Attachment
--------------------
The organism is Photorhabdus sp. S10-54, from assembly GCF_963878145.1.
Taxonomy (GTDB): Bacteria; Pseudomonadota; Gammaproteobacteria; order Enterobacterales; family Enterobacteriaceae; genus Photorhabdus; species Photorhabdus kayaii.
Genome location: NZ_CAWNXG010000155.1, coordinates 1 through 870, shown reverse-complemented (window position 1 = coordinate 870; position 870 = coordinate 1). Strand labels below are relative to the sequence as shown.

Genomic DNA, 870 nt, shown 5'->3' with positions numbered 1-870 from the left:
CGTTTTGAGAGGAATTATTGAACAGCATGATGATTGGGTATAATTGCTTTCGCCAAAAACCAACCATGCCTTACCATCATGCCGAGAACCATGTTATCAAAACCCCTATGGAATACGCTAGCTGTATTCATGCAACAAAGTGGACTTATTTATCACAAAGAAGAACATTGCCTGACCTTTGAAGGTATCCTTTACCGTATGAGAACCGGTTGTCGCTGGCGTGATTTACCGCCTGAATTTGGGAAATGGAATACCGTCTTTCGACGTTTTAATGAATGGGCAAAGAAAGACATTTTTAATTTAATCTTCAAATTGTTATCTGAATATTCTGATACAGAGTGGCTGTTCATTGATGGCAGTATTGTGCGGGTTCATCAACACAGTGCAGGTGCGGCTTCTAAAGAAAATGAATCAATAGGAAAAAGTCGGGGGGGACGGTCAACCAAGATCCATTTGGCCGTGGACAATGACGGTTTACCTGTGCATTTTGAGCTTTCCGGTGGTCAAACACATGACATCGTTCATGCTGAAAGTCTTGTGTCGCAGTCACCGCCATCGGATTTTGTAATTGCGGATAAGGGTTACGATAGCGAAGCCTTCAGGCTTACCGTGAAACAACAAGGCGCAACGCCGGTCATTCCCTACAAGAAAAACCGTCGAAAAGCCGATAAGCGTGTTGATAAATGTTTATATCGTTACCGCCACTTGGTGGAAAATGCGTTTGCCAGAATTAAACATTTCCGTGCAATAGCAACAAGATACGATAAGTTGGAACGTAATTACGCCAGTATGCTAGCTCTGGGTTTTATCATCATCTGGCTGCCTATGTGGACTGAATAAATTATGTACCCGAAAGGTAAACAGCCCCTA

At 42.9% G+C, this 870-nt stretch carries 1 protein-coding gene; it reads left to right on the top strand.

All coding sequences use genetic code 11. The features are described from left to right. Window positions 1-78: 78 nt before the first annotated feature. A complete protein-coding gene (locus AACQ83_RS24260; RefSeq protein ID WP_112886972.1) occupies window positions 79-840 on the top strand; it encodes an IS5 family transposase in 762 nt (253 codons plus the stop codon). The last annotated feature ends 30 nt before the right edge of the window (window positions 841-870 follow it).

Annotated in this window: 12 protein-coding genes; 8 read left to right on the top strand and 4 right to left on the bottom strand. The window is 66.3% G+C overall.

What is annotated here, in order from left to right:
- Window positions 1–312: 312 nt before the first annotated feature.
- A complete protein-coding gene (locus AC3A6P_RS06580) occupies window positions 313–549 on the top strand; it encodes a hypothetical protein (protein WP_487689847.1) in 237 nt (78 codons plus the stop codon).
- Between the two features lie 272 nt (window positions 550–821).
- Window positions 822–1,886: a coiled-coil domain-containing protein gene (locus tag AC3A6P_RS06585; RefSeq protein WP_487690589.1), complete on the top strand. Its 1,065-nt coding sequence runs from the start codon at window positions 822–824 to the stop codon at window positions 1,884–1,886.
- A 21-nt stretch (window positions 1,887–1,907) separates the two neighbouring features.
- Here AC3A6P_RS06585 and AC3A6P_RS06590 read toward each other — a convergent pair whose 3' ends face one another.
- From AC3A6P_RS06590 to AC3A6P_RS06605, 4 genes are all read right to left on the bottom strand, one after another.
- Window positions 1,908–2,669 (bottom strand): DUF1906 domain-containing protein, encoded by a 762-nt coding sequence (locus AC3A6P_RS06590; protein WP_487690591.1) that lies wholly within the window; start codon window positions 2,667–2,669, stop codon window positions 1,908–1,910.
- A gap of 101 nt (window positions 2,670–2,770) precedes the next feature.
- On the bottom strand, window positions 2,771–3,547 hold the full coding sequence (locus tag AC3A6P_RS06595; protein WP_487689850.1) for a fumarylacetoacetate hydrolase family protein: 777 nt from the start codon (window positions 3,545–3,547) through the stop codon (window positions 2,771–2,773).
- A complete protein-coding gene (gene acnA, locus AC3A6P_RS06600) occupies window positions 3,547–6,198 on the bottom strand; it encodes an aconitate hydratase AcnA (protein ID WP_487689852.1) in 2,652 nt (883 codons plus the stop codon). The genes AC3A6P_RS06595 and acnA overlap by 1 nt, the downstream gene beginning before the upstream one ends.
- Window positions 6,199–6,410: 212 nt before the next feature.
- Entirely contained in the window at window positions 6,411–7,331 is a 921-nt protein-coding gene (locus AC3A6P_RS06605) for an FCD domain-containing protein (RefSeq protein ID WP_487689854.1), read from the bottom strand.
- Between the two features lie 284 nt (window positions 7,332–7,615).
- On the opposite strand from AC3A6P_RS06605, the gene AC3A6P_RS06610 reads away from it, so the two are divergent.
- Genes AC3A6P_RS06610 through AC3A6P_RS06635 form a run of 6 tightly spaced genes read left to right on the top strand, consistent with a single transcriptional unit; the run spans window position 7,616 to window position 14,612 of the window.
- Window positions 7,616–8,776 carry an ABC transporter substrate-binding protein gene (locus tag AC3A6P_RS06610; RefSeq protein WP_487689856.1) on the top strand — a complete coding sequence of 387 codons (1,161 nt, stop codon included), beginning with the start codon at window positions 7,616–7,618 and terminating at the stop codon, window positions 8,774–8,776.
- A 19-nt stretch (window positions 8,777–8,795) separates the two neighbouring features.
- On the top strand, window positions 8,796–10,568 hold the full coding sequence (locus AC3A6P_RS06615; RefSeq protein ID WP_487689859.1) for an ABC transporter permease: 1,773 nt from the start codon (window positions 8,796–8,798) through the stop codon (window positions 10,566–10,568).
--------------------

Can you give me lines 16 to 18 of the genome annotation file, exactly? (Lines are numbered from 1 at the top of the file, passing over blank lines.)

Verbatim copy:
- From AC3A6P_RS06590 to AC3A6P_RS06605, 4 genes are all read right to left on the bottom strand, one after another.
- Window positions 1,908–2,669 (bottom strand): DUF1906 domain-containing protein, encoded by a 762-nt coding sequence (locus AC3A6P_RS06590; protein WP_487690591.1) that lies wholly within the window; start codon window positions 2,667–2,669, stop codon window positions 1,908–1,910.
- A gap of 101 nt (window positions 2,670–2,770) precedes the next feature.